AllergyEats
    The AllergyEats App (Free)

    Eating out can be a complete minefield for people with food allergies. Will there be allergen-free choices? How can I be sure? The AllergyEats app helps users find restaurants in their area with safe menu items for various sensitivities. One downside I’ve noticed is that there are restaurants listed that closed more than a year ago; users will need to call ahead and verify that locations are still open.

    Emergency Help

    EMNet findERnow
    EMNet findERnow App (Free)

    When worst comes to worst, and you or a loved one needs immediate medical attention, EMNet findERnow is here to help! If you set up the app to track your location while in use, it will immediately bring up the closest emergency room on a map and a list of nearby hospitals. If you need to find an ER in a different place, type the address into the search field. You can even tap Call 911 if you need an ambulance.

    *Tip! How to Use the Emergency Medical Card on Your iPhone Lock Screen

    Your iPhone can help first responders know your medical issues at a glance, including any drugs you’re allergic to. For more cool tips like this, be sure to sign up for our free Tip of the Day! To set up an Emergency Medical Card on your iPhone:

    1. Open the Health app.

      Open the Health app.
    2. Tap your profile icon at the top right of the screen.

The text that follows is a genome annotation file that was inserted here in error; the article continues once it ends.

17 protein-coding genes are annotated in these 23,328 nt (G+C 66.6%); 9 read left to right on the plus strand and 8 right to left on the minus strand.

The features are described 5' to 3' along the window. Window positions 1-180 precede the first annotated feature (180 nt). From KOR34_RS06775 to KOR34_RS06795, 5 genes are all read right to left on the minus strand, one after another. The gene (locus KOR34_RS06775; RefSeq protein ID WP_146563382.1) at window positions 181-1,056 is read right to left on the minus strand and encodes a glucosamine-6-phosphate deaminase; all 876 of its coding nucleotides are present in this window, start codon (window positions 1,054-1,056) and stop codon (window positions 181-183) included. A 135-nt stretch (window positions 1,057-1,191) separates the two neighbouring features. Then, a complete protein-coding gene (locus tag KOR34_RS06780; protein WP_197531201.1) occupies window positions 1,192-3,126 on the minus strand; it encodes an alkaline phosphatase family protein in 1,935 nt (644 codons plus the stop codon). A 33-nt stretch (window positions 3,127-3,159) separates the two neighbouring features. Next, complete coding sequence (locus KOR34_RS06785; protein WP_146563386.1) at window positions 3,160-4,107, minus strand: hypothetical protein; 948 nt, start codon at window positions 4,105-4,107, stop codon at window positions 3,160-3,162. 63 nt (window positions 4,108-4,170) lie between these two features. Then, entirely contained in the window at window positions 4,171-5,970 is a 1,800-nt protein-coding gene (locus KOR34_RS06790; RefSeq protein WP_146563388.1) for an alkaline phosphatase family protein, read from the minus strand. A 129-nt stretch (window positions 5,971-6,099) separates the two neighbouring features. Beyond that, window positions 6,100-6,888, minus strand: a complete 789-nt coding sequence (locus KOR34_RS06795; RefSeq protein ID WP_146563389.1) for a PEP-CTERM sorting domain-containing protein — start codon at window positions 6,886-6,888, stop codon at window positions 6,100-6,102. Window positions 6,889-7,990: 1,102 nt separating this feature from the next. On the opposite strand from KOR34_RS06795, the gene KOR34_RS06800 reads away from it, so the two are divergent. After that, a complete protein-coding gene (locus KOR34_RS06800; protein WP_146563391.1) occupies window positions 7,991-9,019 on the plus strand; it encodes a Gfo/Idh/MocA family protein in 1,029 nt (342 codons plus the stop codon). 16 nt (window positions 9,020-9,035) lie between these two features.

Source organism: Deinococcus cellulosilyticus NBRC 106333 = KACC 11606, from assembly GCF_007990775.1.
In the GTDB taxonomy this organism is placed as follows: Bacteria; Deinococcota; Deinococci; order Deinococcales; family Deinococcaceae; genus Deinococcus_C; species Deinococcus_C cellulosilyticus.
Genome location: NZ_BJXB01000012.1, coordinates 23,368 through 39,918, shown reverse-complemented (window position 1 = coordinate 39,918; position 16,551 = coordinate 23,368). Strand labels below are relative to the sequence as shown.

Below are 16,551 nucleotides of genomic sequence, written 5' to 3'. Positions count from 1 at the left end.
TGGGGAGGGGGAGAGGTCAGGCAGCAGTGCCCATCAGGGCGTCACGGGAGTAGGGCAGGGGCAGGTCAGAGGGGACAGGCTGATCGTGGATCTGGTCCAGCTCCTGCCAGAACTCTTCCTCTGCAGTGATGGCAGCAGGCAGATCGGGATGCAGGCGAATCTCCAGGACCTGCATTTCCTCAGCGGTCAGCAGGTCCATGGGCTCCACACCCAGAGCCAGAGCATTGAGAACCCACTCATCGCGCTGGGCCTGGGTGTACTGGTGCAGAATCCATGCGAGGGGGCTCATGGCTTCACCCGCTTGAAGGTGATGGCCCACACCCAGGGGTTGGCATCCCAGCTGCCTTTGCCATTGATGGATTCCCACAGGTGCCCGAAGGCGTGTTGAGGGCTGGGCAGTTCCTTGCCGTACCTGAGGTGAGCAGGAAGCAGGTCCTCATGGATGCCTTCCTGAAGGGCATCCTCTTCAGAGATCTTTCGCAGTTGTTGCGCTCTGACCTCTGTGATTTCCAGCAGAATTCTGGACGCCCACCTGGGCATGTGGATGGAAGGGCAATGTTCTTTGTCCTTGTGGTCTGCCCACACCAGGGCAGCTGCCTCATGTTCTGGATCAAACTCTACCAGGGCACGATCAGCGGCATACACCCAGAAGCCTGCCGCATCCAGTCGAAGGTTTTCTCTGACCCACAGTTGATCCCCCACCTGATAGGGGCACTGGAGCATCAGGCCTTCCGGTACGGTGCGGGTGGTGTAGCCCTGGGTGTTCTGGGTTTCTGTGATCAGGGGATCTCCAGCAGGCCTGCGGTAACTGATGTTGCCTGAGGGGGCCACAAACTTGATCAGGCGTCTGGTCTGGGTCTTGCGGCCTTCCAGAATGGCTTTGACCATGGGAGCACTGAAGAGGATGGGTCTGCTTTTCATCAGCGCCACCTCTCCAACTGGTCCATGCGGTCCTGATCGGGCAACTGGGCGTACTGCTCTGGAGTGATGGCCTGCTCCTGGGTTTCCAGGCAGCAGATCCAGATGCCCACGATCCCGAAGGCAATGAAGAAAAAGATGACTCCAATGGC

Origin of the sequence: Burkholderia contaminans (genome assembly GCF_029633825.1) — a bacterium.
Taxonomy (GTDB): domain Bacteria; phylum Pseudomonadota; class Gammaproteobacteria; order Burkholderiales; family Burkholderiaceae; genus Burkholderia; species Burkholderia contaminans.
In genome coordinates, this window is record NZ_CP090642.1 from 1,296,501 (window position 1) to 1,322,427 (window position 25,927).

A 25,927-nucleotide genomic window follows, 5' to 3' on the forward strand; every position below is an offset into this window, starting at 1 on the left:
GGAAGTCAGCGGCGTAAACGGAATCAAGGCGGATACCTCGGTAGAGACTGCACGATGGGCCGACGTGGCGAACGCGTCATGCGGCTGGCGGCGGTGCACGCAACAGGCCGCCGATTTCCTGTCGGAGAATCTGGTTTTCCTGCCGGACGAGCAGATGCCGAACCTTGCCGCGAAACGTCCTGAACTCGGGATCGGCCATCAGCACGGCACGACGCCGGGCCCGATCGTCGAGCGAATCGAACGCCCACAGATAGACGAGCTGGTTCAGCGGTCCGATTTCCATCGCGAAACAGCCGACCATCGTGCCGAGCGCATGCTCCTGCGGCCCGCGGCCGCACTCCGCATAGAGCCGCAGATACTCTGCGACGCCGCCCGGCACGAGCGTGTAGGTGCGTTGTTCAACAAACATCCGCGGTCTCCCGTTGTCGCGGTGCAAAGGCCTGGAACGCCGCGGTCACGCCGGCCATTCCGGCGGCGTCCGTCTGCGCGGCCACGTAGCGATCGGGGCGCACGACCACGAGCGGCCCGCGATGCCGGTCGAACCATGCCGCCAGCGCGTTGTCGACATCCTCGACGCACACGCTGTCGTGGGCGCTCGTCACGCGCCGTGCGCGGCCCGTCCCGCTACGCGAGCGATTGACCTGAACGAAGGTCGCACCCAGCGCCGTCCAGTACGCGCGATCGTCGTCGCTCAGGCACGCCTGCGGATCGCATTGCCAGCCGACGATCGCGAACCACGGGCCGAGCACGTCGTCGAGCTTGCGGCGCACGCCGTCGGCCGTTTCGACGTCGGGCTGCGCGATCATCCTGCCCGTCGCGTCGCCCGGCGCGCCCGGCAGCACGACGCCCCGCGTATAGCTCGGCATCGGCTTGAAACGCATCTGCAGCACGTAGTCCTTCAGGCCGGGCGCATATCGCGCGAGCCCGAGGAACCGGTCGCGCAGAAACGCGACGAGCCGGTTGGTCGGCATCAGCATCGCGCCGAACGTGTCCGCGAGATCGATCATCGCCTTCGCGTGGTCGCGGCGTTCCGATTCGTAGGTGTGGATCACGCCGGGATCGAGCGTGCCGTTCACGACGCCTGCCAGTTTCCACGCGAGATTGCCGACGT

Tap your profile icon at the top right of the screen.
    3. Tap Medical ID.

      Tap Medical ID.
    4. Tap Edit.

      Tap Edit.
    5. Enter any information that first responders would need, including seasonal, food, and drug allergies, and whether you have pills, an inhaler, an EpiPen, or any other prescription medication for your allergies. You can also add emergency contacts at the bottom of the page.

      Enter any information that first responders would need, including seasonal, food, and drug allergies, and whether you have pills, an inhaler, an EpiPen, or any other prescription medication for your allergies. You can also add emergency contacts at the bottom of the page.
    6. Toggle on Show When Locked and Share During Emergency Call. They will be green when enabled,

      Toggle on Show When Locked and Share During Emergency Call. They will be green when enabled,
    7. Tap Done when you’re finished.

      Tap Done when you’re finished.

    How Are You Managing Your Allergies?

    I hope these app suggestions will help you have more allergy-free days. Let me know which of the apps worked best for you and if you have any others you’d like to suggest to our readers by emailing me at leanne@iphonelife.com

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    Author Details

    Leanne Hays's picture

    Author Details

    Leanne Hays

    Leanne Hays is a Feature Writer at iPhone Life, and has written hundreds of in-depth how-to and troubleshooting articles. She's a former Associate Editor for iPhone Life magazine, and has written for the Iowa Source, as well as web content for education marketing. Leanne has an associate's degree in education, with a focus on curriculum development, as well as a bachelor's degree in science. She has over nine years of experience with SEO, social media management, and web development and writing. Despite years of web work, Leanne is by no means an early adapter; she's only owned a smartphone for five years, which makes her highly sympathetic to the learning curve of new iPhone owners. She enjoys making reader's lives easier and putting her education experience to work by walking them through the most practical ways to use Apple devices, step-by-step.

    In off-work hours, Leanne is a mother of two, homesteader, audiobook fanatic, musician, and learning enthusiast.